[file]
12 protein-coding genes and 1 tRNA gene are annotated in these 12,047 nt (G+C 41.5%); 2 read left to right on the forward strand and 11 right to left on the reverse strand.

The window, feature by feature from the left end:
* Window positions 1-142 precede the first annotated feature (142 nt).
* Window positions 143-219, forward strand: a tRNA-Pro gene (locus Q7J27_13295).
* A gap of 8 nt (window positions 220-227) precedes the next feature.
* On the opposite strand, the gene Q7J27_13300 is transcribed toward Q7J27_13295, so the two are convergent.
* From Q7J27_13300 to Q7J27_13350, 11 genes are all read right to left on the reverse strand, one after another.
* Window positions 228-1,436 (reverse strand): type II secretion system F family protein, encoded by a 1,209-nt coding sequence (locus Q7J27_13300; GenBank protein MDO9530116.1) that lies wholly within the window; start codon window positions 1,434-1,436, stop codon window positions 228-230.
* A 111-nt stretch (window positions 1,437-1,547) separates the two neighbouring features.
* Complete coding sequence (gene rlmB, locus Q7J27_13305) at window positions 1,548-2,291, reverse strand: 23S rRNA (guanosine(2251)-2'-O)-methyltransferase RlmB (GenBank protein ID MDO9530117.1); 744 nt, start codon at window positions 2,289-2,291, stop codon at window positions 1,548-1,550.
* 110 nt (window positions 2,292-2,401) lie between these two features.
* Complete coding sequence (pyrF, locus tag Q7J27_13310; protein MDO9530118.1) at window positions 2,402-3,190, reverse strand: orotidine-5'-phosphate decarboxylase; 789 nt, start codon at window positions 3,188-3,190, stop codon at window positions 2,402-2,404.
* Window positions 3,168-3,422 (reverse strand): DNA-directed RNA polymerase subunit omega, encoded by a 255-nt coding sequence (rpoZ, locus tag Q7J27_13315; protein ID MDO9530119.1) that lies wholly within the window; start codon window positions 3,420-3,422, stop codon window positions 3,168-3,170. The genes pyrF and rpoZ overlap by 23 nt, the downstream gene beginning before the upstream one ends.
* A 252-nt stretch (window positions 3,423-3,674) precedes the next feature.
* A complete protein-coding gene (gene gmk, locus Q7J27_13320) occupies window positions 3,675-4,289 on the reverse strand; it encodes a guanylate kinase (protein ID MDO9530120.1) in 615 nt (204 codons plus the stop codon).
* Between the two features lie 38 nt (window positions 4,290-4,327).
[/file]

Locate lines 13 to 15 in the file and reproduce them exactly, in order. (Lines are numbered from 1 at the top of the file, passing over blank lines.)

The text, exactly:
* Window positions 3,168-3,422 (reverse strand): DNA-directed RNA polymerase subunit omega, encoded by a 255-nt coding sequence (rpoZ, locus tag Q7J27_13315; protein ID MDO9530119.1) that lies wholly within the window; start codon window positions 3,420-3,422, stop codon window positions 3,168-3,170. The genes pyrF and rpoZ overlap by 23 nt, the downstream gene beginning before the upstream one ends.
* A 252-nt stretch (window positions 3,423-3,674) precedes the next feature.
* A complete protein-coding gene (gene gmk, locus Q7J27_13320) occupies window positions 3,675-4,289 on the reverse strand; it encodes a guanylate kinase (protein ID MDO9530120.1) in 615 nt (204 codons plus the stop codon).